Tristan Tzara biography

Tristan Tzara

Poet, Author

1896 – 1963

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Who was Tristan Tzara?

Tristan Tzara was a Romanian and French avant-garde poet, essayist and performance artist. Also active as a journalist, playwright, literary and art critic, composer and film director, he was known best for being one of the founders and central figures of the anti-establishment Dada movement. Under the influence of Adrian Maniu, the adolescent Tzara became interested in Symbolism and co-founded the magazine Simbolul with Ion Vinea and painter Marcel Janco. During World War I, after briefly collaborating on Vinea's Chemarea, he joined Janco in Switzerland. There, Tzara's shows at the Cabaret Voltaire and Zunfthaus zur Waag, as well as his poetry and art manifestos, became a main feature of early Dadaism. His work represented Dada's nihilistic side, in contrast with the more moderate approach favored by Hugo Ball.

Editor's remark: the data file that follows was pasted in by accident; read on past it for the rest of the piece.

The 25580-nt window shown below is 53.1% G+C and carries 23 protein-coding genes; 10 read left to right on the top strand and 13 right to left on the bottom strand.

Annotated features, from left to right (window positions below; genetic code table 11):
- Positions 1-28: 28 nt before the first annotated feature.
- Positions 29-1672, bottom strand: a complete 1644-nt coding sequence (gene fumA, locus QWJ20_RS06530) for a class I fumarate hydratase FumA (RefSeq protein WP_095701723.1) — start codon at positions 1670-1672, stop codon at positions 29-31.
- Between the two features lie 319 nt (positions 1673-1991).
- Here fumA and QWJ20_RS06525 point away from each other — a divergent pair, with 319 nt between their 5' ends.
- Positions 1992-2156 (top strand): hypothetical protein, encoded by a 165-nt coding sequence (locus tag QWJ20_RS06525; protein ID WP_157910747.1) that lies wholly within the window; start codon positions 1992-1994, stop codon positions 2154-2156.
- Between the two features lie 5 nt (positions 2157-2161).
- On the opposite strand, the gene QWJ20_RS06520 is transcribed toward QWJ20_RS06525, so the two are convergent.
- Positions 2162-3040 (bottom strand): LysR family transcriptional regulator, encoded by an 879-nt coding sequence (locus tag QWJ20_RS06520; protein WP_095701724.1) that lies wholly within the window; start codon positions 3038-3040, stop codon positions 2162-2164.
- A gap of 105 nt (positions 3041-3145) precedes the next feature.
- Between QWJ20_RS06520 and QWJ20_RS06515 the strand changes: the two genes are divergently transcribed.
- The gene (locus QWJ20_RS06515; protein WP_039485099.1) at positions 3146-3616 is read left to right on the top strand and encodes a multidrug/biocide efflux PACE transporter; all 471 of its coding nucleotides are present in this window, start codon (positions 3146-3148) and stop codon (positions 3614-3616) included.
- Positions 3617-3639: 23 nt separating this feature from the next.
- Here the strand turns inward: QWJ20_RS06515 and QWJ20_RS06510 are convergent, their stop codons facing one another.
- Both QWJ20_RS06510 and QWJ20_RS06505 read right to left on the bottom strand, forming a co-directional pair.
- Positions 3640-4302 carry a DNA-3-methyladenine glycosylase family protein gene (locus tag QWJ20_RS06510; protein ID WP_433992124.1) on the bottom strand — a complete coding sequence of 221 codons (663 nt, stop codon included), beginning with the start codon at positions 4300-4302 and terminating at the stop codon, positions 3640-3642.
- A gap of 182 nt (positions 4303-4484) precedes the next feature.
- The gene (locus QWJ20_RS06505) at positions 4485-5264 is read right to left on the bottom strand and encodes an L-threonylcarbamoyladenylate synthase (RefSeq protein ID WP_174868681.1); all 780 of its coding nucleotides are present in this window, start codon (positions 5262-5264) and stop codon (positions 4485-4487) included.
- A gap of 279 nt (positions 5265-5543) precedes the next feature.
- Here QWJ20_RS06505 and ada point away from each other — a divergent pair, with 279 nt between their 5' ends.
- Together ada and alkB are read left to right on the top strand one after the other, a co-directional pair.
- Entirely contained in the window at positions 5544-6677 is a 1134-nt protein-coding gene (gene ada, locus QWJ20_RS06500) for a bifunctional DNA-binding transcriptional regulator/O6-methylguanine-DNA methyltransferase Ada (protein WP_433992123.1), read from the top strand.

After moving to Paris in 1919, Tzara, by then one of the "presidents of Dada", joined the staff of Littérature magazine, which marked the first step in the movement's evolution toward Surrealism. He was involved in the major polemics which led to Dada's split, defending his principles against André Breton and Francis Picabia, and, in Romania, against the eclectic modernism of Vinea and Janco. This personal vision on art defined his Dadaist plays The Gas Heart and Handkerchief of Clouds. A forerunner of automatist techniques, Tzara eventually aligned himself with Breton's Surrealism, and under its influence wrote his celebrated utopian poem The Approximate Man.

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Born
Apr 16, 1896
Moinești
Also known as
  • Samuel Rosenstock
  • Tzara, Tristan
  • S. Samyro
Spouses
Religion
  • Judaism
Nationality
  • Romania
  • France
Profession
Education
  • Saint Sava National College
  • University of Bucharest
Lived in
  • Bacău County
Died
Dec 25, 1963
Paris
Resting place
Montparnasse Cemetery

Submitted
on July 23, 2013